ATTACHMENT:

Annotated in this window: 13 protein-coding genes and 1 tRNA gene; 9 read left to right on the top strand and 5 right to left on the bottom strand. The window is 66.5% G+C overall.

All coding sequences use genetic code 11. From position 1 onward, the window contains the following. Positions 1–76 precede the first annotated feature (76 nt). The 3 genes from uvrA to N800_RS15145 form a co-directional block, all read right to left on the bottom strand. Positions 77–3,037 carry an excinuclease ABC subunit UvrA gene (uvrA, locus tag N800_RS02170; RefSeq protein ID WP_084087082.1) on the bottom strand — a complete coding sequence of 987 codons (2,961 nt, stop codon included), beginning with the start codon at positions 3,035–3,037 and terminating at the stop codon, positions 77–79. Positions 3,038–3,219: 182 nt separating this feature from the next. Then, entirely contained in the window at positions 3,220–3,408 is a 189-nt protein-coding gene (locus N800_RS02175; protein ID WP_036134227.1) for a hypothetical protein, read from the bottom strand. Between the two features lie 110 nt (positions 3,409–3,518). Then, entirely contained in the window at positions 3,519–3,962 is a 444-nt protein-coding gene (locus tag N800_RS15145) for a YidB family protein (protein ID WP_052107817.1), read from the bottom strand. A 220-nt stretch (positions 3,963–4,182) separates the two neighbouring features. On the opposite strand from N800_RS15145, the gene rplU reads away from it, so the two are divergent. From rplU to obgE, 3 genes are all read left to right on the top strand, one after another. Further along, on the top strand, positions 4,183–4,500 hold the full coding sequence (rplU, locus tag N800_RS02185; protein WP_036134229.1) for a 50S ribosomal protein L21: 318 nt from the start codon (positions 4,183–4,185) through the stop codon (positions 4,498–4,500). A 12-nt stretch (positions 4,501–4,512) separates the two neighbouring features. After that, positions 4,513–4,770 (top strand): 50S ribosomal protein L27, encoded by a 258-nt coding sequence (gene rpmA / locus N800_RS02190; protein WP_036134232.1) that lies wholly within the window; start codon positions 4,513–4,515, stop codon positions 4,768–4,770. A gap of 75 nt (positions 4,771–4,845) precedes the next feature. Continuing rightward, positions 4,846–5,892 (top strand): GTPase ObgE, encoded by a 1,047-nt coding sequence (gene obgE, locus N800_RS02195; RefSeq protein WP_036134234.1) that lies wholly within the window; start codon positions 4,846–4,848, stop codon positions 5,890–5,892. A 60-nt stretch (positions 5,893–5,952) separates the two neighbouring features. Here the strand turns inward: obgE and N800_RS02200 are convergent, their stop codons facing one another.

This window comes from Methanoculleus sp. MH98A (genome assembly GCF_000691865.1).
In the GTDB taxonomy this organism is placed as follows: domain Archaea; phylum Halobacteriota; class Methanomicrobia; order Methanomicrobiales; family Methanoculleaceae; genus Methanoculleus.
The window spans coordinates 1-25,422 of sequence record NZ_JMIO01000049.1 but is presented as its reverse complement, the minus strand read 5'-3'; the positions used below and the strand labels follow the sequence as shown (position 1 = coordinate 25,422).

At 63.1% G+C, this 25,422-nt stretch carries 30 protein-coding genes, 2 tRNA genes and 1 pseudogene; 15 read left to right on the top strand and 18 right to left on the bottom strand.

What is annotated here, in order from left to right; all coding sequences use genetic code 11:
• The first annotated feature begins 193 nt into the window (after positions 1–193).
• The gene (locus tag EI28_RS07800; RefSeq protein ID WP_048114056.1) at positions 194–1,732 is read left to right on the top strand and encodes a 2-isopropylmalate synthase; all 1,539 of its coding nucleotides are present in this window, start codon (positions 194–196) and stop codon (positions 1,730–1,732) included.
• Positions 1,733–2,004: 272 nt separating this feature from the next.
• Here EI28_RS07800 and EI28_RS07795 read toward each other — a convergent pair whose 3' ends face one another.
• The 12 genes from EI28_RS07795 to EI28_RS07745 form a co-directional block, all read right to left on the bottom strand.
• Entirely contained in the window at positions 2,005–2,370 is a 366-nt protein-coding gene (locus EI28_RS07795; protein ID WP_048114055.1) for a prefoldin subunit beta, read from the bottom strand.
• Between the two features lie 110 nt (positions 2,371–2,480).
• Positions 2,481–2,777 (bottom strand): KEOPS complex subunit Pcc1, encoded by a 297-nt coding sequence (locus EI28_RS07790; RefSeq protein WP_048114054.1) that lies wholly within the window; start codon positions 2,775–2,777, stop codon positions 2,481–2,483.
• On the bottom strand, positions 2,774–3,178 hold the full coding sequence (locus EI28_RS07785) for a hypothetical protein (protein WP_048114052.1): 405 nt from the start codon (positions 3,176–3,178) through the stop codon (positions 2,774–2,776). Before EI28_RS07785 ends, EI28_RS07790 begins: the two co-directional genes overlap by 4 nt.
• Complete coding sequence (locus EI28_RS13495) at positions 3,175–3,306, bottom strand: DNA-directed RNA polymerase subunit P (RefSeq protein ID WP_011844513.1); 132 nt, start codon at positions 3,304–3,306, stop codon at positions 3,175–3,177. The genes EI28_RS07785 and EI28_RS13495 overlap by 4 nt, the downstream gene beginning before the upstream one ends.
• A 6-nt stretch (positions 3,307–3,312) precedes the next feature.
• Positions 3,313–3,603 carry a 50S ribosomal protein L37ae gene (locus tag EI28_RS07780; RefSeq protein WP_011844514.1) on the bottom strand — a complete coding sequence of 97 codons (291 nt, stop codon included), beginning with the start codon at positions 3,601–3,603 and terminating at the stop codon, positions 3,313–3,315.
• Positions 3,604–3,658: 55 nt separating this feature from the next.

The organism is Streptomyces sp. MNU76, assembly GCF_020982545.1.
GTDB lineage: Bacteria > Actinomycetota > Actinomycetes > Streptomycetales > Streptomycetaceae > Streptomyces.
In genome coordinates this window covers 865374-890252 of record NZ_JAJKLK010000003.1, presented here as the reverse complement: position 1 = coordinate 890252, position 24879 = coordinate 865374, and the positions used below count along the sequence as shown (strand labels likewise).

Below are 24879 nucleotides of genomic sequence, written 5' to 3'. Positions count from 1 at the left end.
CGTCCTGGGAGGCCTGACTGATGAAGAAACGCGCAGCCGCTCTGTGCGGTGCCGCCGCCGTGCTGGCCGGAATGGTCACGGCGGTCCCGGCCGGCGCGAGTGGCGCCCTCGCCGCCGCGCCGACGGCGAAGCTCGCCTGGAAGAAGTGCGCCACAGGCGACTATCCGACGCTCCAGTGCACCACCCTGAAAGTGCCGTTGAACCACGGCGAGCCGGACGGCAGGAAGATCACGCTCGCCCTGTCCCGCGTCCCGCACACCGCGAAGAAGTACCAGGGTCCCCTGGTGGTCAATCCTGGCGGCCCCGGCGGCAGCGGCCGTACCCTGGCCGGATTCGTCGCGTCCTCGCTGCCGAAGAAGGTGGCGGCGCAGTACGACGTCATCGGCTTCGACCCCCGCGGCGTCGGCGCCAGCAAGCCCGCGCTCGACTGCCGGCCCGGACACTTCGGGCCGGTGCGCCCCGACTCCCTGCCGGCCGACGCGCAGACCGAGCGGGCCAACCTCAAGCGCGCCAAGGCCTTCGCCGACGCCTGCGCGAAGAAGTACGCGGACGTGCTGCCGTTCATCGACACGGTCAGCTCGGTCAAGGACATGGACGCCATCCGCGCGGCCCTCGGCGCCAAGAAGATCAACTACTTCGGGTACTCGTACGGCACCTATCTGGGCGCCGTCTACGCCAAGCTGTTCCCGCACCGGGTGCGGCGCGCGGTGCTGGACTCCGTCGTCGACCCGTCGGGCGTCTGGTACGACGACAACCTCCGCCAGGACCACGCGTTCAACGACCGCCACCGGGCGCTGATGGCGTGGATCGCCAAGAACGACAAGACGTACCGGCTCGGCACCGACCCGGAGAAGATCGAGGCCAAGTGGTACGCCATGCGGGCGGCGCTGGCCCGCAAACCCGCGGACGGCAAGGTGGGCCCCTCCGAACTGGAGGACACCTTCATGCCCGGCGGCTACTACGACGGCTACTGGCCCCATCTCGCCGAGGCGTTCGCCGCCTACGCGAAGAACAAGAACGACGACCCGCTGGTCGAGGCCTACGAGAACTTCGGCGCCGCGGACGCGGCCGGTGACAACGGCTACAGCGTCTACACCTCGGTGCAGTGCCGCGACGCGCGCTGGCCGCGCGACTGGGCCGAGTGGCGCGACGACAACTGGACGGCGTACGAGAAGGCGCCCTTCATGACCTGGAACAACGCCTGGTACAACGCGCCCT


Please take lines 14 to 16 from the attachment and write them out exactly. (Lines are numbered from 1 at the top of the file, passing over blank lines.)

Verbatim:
• Between the two features lie 110 nt (positions 2,371–2,480).
• Positions 2,481–2,777 (bottom strand): KEOPS complex subunit Pcc1, encoded by a 297-nt coding sequence (locus EI28_RS07790; RefSeq protein WP_048114054.1) that lies wholly within the window; start codon positions 2,775–2,777, stop codon positions 2,481–2,483.
• On the bottom strand, positions 2,774–3,178 hold the full coding sequence (locus EI28_RS07785) for a hypothetical protein (protein WP_048114052.1): 405 nt from the start codon (positions 3,176–3,178) through the stop codon (positions 2,774–2,776). Before EI28_RS07785 ends, EI28_RS07790 begins: the two co-directional genes overlap by 4 nt.